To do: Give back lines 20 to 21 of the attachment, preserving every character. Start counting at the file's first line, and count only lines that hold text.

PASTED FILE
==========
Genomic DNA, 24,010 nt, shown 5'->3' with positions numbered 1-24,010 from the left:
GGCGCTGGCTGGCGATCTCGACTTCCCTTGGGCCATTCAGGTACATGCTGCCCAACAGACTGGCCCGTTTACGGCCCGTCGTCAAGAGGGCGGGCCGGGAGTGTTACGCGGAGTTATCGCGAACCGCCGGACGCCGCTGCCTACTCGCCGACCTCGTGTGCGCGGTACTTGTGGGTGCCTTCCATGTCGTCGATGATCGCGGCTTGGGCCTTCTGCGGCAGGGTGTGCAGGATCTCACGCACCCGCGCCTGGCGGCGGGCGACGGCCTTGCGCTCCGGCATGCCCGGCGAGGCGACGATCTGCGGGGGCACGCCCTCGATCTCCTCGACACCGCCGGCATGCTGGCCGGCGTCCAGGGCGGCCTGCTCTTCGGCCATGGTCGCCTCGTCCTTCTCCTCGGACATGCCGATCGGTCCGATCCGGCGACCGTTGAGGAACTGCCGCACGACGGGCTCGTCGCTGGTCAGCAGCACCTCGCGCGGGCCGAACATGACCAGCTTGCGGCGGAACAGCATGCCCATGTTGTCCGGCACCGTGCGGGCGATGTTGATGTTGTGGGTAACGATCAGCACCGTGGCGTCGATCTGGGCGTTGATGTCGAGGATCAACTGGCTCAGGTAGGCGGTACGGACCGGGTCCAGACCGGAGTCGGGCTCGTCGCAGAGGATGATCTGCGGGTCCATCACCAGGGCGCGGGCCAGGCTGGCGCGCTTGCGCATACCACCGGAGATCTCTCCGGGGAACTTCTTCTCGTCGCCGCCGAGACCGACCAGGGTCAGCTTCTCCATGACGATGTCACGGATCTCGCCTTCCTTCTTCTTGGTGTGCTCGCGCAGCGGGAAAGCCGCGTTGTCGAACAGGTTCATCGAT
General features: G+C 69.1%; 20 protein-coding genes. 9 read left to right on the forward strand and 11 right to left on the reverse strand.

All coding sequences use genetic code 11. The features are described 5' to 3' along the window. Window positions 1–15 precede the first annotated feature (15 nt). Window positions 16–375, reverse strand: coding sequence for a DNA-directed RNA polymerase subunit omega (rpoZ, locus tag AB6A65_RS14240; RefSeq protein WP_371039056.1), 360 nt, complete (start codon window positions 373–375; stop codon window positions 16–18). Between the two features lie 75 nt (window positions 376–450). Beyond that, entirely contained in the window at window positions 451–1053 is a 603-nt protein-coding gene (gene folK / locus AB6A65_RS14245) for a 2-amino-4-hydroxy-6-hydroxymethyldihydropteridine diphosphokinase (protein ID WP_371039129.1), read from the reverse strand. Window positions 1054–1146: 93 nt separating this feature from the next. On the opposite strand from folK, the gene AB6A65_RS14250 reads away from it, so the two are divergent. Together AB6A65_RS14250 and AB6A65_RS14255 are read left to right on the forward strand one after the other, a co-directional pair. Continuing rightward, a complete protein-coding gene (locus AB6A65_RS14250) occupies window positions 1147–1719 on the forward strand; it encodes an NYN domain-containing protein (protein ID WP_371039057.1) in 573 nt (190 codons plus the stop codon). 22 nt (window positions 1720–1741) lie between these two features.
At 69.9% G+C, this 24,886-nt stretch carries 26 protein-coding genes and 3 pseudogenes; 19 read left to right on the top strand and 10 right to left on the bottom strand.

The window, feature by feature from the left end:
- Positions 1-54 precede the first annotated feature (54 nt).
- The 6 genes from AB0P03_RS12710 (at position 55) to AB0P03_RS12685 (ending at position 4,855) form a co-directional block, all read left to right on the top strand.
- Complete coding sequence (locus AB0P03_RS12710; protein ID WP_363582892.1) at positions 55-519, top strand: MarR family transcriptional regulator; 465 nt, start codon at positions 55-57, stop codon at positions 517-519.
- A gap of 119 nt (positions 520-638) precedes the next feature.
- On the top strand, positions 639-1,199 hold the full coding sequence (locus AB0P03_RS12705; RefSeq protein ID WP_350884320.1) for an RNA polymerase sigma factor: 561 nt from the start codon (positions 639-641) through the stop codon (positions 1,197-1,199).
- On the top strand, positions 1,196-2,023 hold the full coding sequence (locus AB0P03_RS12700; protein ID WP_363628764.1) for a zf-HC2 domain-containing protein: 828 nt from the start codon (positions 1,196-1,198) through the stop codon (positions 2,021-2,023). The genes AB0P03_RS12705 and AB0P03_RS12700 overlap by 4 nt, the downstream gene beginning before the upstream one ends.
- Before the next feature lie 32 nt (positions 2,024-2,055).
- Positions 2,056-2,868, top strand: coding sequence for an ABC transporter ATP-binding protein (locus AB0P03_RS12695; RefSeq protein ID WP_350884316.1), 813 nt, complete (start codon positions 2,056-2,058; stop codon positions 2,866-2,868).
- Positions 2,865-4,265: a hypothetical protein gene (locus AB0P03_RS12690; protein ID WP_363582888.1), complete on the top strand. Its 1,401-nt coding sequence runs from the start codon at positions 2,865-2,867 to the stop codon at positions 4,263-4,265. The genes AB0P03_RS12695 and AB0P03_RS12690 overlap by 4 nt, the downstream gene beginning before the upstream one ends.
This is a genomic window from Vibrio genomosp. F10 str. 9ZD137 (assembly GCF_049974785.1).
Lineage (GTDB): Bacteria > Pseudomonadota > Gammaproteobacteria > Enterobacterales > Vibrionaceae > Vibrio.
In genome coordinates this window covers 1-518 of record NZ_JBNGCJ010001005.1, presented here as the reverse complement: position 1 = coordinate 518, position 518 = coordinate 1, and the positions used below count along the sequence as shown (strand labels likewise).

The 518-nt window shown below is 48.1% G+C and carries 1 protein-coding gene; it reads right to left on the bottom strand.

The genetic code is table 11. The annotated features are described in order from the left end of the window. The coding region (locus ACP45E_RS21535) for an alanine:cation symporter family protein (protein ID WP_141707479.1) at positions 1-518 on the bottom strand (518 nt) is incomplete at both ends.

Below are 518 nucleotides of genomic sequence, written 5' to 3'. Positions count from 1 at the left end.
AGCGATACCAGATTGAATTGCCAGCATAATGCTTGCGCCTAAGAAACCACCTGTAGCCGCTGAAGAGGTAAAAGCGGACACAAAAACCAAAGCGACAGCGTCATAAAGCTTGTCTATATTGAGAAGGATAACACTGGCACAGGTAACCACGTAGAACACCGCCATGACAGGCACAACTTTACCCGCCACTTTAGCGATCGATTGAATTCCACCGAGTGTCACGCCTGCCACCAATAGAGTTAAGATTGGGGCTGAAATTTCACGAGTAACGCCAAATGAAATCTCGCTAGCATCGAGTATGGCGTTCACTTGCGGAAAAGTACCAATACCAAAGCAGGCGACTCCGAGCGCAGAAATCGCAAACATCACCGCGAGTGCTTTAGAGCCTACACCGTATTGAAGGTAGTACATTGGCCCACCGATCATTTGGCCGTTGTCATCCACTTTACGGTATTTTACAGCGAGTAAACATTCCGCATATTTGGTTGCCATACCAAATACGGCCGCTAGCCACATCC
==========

The genetic code is table 11. The annotated features are described in order from the left end of the window. The coding region (locus ACP45E_RS21535) for an alanine:cation symporter family protein (protein ID WP_141707479.1) at positions 1-518 on the bottom strand (518 nt) is incomplete at both ends.

Below are 518 nucleotides of genomic sequence, written 5' to 3'. Positions count from 1 at the left end.